Three Rafale fighter jets manufactured by the French company Dassault have landed in Bangalore in South India and are slated to take part in the five-day 12th edition of Aero India show beginning February 20. The planes landed at Yellahanka air base close to the city and were received for the show. NDTV has reported that the Deputy Chief of Air Staff Air Marshal R.K. Singh Bhadauria has said in October last year that these are not the planes meant for the Indian air force and are only coming for demonstration purpose.


The Rafale deal is mired in controversy with the opposition led by Rahul Gandhi accusing the Prime minister Narendra Modi of personal corruption and giving a contract for manufacture to his friend Anil Ambani who was on the verge of bankruptcy.

There is little doubt that the PM himself negotiated the deal as he bypassed the Defence Minister and others in a direct deal with President Hollande of France. News 18 has reported that two of the planes will be used for flying exercises while a third will be for static display.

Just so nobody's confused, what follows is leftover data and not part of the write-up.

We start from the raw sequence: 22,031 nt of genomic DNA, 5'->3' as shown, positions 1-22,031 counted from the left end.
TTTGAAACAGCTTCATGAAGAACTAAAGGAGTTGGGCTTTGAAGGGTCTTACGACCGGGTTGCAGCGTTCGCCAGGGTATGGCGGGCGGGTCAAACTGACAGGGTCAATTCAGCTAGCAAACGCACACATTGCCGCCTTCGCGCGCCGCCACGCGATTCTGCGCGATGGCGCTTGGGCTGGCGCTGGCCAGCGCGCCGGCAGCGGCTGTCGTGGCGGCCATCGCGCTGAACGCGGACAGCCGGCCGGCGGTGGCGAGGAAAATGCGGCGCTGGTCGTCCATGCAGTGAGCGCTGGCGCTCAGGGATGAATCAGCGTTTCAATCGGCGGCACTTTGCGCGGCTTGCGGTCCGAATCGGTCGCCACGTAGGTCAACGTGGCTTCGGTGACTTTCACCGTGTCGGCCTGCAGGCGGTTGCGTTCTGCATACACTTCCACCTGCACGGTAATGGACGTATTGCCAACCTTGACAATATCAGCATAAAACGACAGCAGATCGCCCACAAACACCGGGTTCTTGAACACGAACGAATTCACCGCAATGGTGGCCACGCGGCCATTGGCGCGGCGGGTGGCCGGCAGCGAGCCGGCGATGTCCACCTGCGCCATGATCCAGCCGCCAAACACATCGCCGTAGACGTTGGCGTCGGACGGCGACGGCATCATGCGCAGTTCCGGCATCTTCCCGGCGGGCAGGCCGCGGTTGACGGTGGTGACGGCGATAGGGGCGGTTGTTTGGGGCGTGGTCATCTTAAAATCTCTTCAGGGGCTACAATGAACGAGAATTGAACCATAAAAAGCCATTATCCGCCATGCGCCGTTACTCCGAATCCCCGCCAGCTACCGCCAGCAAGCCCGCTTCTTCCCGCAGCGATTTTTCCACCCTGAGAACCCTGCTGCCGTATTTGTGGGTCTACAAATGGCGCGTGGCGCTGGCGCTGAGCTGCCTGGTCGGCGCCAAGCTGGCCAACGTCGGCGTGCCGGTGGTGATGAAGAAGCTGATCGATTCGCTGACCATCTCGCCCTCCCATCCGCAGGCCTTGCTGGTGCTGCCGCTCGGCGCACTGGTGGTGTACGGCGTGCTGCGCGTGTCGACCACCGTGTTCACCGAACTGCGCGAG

Anil Ambani

The deal has generated great controversy, and a stung Anil Ambani has sued NDTV for Rs 100 crores (11 million pounds) for defamation. However, it is on record that his company which is to manufacture the components for the Rafale was launched just ten days before Modi signed the deal.

He also reportedly told the French authorities that he would be getting the contract even before it was signed and Modi had visited France to finalise the deal personally.

The CAG report on the deal has been tabled, but it does not cover the pricing issue and has provided no rebuttal or answered the question raised by Rahul Gandhi and other opposition leaders.

Modi in a fix

Modi will find it difficult to live down allegations that he compromised the security of India which recently opted for the S-400 missile system from Russia by pruning the previous governments deal of 126 Rafale fighters to a mere 36. The requirement of 126 was projected by the Air Staff and accepted by the previous Congress-led UPA government.

There is no evidence that the IAF agreed for only 36 fighters with China threatening the security of India and aspiring to be Number one global power.

The Modi government has been claiming a cost reduction in the Rafale deal. N Ram the editor of The Hindu has in an article pointed out that administrative costs are added up and what was meant for 126 planes is now spread over 36 planes the deal is 41 percent more costly.


The first Rafale fighter is likely to be handed over to the IAF by the end of this year, nearly four years after Modi personally inked the deal and 15-years after the IAF projected its requirement.